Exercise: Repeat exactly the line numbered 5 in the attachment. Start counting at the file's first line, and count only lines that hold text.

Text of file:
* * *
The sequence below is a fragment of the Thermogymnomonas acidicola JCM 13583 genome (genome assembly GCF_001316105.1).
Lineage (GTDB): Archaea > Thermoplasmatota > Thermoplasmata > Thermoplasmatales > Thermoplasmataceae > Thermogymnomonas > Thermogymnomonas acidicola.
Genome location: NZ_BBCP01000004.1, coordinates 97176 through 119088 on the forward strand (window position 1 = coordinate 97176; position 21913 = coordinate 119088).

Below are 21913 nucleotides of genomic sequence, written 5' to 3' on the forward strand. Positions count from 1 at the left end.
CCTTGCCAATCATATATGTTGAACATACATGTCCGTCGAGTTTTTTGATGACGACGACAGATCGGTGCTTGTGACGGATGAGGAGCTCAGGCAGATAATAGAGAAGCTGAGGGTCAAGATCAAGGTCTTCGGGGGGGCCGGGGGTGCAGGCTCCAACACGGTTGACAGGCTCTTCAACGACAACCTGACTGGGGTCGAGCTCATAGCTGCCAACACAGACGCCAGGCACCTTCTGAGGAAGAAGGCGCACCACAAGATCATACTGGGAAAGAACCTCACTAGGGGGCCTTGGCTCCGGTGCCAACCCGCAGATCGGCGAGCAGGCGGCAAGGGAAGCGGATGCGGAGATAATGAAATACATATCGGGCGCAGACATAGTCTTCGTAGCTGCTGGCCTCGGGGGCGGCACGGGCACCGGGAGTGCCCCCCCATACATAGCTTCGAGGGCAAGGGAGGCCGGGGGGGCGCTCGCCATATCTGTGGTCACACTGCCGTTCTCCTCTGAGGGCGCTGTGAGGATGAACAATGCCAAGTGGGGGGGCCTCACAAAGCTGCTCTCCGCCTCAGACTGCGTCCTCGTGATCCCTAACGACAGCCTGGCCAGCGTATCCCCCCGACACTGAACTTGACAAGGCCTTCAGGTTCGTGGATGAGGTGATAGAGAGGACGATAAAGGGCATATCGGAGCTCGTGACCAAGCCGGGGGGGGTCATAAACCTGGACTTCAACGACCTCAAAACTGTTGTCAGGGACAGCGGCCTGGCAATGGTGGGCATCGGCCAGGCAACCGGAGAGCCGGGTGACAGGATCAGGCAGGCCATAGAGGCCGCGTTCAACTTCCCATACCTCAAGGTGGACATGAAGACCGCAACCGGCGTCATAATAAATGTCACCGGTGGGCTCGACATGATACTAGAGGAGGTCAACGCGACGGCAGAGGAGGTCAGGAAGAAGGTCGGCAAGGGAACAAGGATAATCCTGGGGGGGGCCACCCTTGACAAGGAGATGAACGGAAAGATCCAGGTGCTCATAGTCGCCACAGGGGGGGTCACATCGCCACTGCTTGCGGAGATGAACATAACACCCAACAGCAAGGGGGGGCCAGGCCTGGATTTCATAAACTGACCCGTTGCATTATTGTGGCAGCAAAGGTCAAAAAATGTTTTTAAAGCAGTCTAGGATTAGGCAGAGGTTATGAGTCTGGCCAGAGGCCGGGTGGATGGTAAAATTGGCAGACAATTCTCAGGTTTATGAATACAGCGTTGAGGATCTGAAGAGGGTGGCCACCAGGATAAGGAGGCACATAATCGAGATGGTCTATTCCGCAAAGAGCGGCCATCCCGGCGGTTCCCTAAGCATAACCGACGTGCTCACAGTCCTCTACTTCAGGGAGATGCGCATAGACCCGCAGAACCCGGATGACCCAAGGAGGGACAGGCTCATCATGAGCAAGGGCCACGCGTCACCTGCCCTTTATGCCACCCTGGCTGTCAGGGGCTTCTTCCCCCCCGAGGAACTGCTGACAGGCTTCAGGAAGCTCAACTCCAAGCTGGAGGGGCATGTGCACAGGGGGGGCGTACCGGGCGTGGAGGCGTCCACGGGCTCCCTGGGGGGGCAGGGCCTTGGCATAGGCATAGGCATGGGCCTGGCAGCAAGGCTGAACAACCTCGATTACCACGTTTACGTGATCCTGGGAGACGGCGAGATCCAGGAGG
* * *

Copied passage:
CCTTGCCAATCATATATGTTGAACATACATGTCCGTCGAGTTTTTTGATGACGACGACAGATCGGTGCTTGTGACGGATGAGGAGCTCAGGCAGATAATAGAGAAGCTGAGGGTCAAGATCAAGGTCTTCGGGGGGGCCGGGGGTGCAGGCTCCAACACGGTTGACAGGCTCTTCAACGACAACCTGACTGGGGTCGAGCTCATAGCTGCCAACACAGACGCCAGGCACCTTCTGAGGAAGAAGGCGCACCACAAGATCATACTGGGAAAGAACCTCACTAGGGGGCCTTGGCTCCGGTGCCAACCCGCAGATCGGCGAGCAGGCGGCAAGGGAAGCGGATGCGGAGATAATGAAATACATATCGGGCGCAGACATAGTCTTCGTAGCTGCTGGCCTCGGGGGCGGCACGGGCACCGGGAGTGCCCCCCCATACATAGCTTCGAGGGCAAGGGAGGCCGGGGGGGCGCTCGCCATATCTGTGGTCACACTGCCGTTCTCCTCTGAGGGCGCTGTGAGGATGAACAATGCCAAGTGGGGGGGCCTCACAAAGCTGCTCTCCGCCTCAGACTGCGTCCTCGTGATCCCTAACGACAGCCTGGCCAGCGTATCCCCCCGACACTGAACTTGACAAGGCCTTCAGGTTCGTGGATGAGGTGATAGAGAGGACGATAAAGGGCATATCGGAGCTCGTGACCAAGCCGGGGGGGGTCATAAACCTGGACTTCAACGACCTCAAAACTGTTGTCAGGGACAGCGGCCTGGCAATGGTGGGCATCGGCCAGGCAACCGGAGAGCCGGGTGACAGGATCAGGCAGGCCATAGAGGCCGCGTTCAACTTCCCATACCTCAAGGTGGACATGAAGACCGCAACCGGCGTCATAATAAATGTCACCGGTGGGCTCGACATGATACTAGAGGAGGTCAACGCGACGGCAGAGGAGGTCAGGAAGAAGGTCGGCAAGGGAACAAGGATAATCCTGGGGGGGGCCACCCTTGACAAGGAGATGAACGGAAAGATCCAGGTGCTCATAGTCGCCACAGGGGGGGTCACATCGCCACTGCTTGCGGAGATGAACATAACACCCAACAGCAAGGGGGGGCCAGGCCTGGATTTCATAAACTGACCCGTTGCATTATTGTGGCAGCAAAGGTCAAAAAATGTTTTTAAAGCAGTCTAGGATTAGGCAGAGGTTATGAGTCTGGCCAGAGGCCGGGTGGATGGTAAAATTGGCAGACAATTCTCAGGTTTATGAATACAGCGTTGAGGATCTGAAGAGGGTGGCCACCAGGATAAGGAGGCACATAATCGAGATGGTCTATTCCGCAAAGAGCGGCCATCCCGGCGGTTCCCTAAGCATAACCGACGTGCTCACAGTCCTCTACTTCAGGGAGATGCGCATAGACCCGCAGAACCCGGATGACCCAAGGAGGGACAGGCTCATCATGAGCAAGGGCCACGCGTCACCTGCCCTTTATGCCACCCTGGCTGTCAGGGGCTTCTTCCCCCCCGAGGAACTGCTGACAGGCTTCAGGAAGCTCAACTCCAAGCTGGAGGGGCATGTGCACAGGGGGGGCGTACCGGGCGTGGAGGCGTCCACGGGCTCCCTGGGGGGGCAGGGCCTTGGCATAGGCATAGGCATGGGCCTGGCAGCAAGGCTGAACAACCTCGATTACCACGTTTACGTGATCCTGGGAGACGGCGAGATCCAGGAGG